On January 9, 2013, fellow hedge-fund titan, Daniel S. Loeb, revealed in filings with the U.S. Securities and Exchange Commission (SEC) that he had acquired an 8.2 percent stake (8.9 million shares) of Herbalife. The same day he also wrote to his shareholders that he rejected Ackman's arguments. Shares promptly soared 10 percent that day.

Another renowned hedge-fund activist, Carl Icahn, also reported he was long Herbalife and hinted of a "short-squeeze," which could force Ackman to buy shares at a far higher price than he had initially hoped for. This was January 16, 2013, by which time HLF's share price was back in the mid-$40s.

On February 14, 2013, Icahn notified the SEC in a filing that he had a 13 percent stake in Herbalife. The filing also noted his intentions to have discussions with Herbalife management "regarding the business and strategic alternatives to enhance shareholder value, such as a recapitalization or a going-private transaction."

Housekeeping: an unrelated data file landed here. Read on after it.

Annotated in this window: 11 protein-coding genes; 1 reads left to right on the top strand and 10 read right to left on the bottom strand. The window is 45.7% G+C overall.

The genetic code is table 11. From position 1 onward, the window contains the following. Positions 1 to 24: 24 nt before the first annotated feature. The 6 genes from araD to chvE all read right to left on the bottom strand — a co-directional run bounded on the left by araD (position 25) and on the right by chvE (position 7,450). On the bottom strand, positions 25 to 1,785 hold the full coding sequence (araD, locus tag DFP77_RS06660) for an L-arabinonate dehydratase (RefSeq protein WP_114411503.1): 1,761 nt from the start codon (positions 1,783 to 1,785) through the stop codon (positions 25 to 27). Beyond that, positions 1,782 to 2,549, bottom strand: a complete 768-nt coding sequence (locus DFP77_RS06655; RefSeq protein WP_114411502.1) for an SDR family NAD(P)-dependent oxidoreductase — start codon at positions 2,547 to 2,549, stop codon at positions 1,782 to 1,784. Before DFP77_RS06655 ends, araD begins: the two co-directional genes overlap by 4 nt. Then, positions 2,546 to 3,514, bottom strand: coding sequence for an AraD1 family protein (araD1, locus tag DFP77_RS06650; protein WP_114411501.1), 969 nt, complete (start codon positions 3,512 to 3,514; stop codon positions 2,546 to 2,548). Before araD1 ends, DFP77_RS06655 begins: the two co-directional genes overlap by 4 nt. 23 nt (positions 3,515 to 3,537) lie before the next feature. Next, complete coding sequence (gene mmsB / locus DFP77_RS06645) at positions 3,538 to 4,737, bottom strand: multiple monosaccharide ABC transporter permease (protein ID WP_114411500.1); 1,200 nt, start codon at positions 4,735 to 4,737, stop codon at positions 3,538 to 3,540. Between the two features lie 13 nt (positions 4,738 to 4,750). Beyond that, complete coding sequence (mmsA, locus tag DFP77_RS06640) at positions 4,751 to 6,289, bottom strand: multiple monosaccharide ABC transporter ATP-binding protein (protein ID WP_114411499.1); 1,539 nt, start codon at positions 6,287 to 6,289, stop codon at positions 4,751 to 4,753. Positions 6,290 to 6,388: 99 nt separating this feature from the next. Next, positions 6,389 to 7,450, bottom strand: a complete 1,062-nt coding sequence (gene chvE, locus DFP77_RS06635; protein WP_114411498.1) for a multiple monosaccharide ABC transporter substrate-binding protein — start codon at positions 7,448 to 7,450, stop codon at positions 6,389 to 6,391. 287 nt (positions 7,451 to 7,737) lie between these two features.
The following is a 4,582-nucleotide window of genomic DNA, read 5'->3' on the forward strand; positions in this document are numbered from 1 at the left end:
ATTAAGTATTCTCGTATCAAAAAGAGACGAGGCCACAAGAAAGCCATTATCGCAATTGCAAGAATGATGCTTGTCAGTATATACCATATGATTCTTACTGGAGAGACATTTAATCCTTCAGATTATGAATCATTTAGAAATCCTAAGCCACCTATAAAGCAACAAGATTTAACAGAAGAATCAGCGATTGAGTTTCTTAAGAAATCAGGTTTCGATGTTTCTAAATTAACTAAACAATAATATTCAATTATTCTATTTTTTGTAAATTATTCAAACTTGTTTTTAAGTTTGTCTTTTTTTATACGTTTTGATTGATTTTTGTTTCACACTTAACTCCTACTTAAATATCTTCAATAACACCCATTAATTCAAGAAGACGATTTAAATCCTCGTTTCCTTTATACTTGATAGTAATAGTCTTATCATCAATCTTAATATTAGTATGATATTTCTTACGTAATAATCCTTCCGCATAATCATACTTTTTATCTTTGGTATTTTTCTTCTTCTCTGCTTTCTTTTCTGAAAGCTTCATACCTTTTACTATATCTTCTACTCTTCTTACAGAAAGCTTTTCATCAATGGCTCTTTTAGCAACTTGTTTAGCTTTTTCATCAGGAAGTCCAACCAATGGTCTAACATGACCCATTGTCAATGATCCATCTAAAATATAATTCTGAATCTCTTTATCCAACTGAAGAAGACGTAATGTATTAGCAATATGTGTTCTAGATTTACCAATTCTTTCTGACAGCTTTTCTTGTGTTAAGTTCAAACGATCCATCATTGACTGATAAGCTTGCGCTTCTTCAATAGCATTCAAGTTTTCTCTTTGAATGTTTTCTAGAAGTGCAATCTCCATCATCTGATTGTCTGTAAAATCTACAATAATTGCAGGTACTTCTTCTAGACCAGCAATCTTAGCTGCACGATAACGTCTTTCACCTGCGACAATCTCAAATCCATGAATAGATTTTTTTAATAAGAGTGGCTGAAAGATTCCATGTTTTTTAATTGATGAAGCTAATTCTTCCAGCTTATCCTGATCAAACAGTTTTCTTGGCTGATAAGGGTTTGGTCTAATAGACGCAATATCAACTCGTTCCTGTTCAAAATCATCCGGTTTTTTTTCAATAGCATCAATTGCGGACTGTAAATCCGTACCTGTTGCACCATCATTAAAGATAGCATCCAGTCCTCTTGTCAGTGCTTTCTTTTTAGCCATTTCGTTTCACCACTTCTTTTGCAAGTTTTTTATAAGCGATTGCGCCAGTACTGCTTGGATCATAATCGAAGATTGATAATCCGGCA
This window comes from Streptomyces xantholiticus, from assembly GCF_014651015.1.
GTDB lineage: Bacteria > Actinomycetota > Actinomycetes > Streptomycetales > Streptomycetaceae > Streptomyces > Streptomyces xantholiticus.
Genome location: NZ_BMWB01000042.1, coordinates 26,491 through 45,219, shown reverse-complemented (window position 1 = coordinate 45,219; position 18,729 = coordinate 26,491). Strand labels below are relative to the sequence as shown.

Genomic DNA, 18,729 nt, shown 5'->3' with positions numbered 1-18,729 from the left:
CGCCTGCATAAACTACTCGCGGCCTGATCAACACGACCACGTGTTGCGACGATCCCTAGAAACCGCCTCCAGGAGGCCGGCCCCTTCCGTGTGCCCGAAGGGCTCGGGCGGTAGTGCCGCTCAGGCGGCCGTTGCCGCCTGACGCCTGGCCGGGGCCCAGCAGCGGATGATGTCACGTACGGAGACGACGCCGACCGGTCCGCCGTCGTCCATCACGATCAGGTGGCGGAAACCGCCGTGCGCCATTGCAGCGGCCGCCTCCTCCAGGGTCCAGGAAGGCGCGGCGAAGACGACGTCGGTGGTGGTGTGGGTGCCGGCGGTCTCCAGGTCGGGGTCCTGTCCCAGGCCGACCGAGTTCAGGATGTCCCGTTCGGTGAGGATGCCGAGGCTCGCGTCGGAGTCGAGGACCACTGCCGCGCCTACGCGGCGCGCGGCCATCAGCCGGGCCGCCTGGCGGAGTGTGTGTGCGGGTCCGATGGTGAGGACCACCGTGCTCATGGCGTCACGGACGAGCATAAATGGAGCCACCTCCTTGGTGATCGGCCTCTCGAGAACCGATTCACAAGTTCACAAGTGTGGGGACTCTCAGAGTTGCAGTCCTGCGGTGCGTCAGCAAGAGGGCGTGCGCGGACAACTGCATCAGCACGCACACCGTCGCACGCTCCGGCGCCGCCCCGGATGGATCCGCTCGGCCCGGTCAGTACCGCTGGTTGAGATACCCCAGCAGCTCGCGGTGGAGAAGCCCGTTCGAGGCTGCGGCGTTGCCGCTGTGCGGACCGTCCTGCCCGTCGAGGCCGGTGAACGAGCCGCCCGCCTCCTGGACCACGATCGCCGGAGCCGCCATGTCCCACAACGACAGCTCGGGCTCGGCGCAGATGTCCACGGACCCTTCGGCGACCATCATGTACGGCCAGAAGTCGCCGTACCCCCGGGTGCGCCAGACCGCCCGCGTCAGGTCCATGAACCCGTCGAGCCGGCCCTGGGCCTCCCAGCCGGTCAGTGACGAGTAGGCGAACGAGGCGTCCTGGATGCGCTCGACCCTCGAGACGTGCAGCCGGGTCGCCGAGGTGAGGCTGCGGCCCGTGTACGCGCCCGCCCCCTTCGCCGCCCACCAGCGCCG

The Battle Continues
Icahn's announcement pushed Herbalife's volatile stock up 20 percent in heavy trading on February 15. Despite mounting losses due to these price increases, Ackman persisted in his position, intensifying his lobbying activity, and regularly presenting new evidence supporting his claims.

Over a year later, on March 12, 2014, Herbalife confirmed that the Federal Trade Commission had opened an official investigation of its business practices. News of the investigation pushed share prices down. It will take months, perhaps years, to reach a verdict on the legality of Herbalife's practices.

In the meantime, this case study opens a debate on the wider business implications of hedge-fund activism and its potential role in shedding light on dubious business practices. The case also questions what, if anything, Herbalife's CEO might do.
This article is based on:  Who Wants to Be a Millionaire? Bill Ackman's Big Short of Herbalife
Year:  2014
Language:  English